NOTE: On February 2nd from 10:00 a.m. 11:00 a.m. at the Sedona Community Center located at 2615 Melody Lane in Sedona, dementia educator and consultant, Karen Walker, will be leading an interactive, one hour class called “Putting together pieces of the Dementia Puzzle—Groundhog’s Day Survival Guide for Care”. More Info→
By Karen Walker
(February 1, 2019)
Have you ever delved deeply into a creative project and then after finishing, felt a bit disoriented and surprised that so much time has passed? This feeling of excess right brain activity can be experienced like a slight “hangover”. Artists are often right-brain dominant and have been stereotyped as “flakey”, “spacey” or “out in the zone somewhere”. So what do artists have in common with a person living with dementia?
When dementia strikes, even the most linear, logical, and articulate individuals, lose function on the left side of the brain and retain function on the right side of the brain with language being on the left and rhythm on the right. The right hemisphere is also in charge of spatial abilities, face recognition and processing music. While the left hemisphere processes what you hear and handles most of the duties of speaking. And when you need facts, your left brain pulls it from your memory.
Now if you were to drop in and visit a memory care unit, adult day center or a nursing facility, you would see life enrichment programs underway. Whether they are conscious of it or not, the activity leaders traditionally focus on skills that use the right side of the brain by leading sing-a-longs, rhythm bands, seated dancing, and art classes to name a few. The outcome of these activities often proves that it is never too late for the right side of the brain to learn a new skill. In one facility, gathered around a table are a mix of residents including a college professor, a lawyer, a real estate agent, a surgeon and a farmer to name a few. Today they are all enjoying a painting class while listening to Mozart.
One lady, Rose age 93, a lifetime schoolteacher and leader within the Girl Scout Organization lives in this facility with vascular dementia. She was an athlete as a young adult and suffered several head injuries. She rarely smiles and can be very mean at times. Today is Rose’s first painting class ever and she jumps into painting a mountain and lake landscape as if she has been an artist all along, and the finished piece is impressionistic and lovely. After the class she is unusually talkative and alert. She also eats more dinner than she has in months. Her daughter is pleased and wonders what it was that “perked up Mom.”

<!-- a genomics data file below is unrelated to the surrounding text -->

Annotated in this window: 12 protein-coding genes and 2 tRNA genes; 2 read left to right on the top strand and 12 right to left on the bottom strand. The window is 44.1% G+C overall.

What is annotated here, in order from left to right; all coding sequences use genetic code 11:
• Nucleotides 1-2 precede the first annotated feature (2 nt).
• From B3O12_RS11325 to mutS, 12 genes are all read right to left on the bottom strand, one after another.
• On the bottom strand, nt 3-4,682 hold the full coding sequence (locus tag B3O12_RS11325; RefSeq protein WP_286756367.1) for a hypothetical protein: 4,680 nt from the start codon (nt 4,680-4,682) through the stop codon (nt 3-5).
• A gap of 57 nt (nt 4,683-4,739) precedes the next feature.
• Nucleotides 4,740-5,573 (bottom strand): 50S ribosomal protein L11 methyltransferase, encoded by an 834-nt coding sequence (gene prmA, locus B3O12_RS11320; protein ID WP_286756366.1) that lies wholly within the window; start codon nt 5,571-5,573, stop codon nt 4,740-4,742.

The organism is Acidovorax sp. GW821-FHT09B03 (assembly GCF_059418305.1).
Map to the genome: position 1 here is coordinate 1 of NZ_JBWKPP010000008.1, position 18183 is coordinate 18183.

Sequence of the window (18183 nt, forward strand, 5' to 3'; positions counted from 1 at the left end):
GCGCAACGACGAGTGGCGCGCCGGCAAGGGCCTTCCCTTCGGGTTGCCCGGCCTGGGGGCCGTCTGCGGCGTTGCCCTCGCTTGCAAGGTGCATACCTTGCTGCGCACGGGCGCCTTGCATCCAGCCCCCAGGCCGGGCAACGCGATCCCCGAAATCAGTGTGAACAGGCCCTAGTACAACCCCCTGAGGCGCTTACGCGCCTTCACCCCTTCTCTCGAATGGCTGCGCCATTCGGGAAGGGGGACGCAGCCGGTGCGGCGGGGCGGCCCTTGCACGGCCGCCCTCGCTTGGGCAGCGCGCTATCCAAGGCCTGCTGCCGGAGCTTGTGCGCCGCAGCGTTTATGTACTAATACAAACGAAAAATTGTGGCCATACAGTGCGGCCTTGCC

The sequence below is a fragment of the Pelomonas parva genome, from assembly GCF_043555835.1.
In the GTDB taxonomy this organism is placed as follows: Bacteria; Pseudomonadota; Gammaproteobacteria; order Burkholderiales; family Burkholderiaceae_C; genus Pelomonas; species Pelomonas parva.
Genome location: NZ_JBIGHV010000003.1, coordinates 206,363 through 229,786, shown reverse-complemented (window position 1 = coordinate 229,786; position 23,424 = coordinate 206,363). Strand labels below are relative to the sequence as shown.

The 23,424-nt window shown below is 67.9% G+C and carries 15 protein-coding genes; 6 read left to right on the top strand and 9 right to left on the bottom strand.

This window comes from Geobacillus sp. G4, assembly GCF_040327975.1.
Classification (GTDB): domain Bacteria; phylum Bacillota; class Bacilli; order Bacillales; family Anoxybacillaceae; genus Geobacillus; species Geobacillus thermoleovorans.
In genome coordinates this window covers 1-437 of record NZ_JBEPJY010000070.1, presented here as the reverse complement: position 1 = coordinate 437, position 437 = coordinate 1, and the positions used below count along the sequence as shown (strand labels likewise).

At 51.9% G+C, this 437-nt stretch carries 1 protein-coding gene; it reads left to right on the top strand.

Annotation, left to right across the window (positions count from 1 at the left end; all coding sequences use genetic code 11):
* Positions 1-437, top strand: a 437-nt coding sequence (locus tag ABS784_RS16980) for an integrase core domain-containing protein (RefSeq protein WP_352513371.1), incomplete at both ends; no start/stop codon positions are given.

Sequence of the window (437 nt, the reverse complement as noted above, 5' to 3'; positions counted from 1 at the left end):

With a positive approach to care the goal is to continue to see the person, not the dementia, and to focus on what is left, not what is lost. Studies show that activity in this “working part of the brain” can ignite activity or “light up” other parts of the brain momentarily, and the individual living with dementia can experience a full brain moment. These moments don’t last but are to be savored.
Gertrude offers us another example. She used to be a stage tap dancer in NYC as a child. She too is in her early 90’s, living with mid stage Alzheimer’s disease and arthritis. She has lost a lot of language and walking is difficult. However, one day the life enrichment leader of an adult day center plays a CD by Duke Ellington & Billy Strayhorn and “Gertie” pushes her walker away, steps out onto the floor, and fires off some quick staccato tap dance steps. Staff races towards her, sure that she will come tumbling down like Humpty Dumpty. However, her balance is perfect, her poise is perfect and her steps are perfect. She stops dancing, looks around at the stunned onlookers and says, “You know I was really something in my day!”
Sometimes right-brain dominant people can irritate the heck out of dominant left-brain people. They are difficult to control and do what they feel like in the moment. Welcome to the life of the caregiver and someone living with dementia. The caregiver has to organize the schedule, pay the bills, run a household and keep appointments. While the person with dementia just craves some right brain stimulation but none of the above activities offer that. The outcome is tension on both sides!
So, if the person living with dementia is primarily operating from the right side of their brain, wouldn’t it benefit any caregiver to activate the right side of their brain also? Might the integrity of the relationship improve through a willingness to suspend fixed views on how the mind “should” operate? Granted, caregivers both clinical and family, are challenged by the complexities that come from people living with dementia, however implementing a few new brain synchronization exercises may relieve some of the stress of the daily routine. Basic duties still stand but with the right brain switched on; a caregiver can feel more relaxed and playful during the process, even slipping into whistling or humming, a huge plus for the person living with dementia.
In closing, caregivers may find that they are able to increase moments of joy and when they release mental restrictions about time, identity and space. It is all about staying in balance: left brain for balancing the check book, right brain for balancing your stress level. So “whistle while you work” like Snow White in the Seven Dwarves, and “it won’t take long when there’s a song to help you set the pace”.
Open the hyperlink below to connect to some simple exercises that can help you create hemispheric balance in your own brain.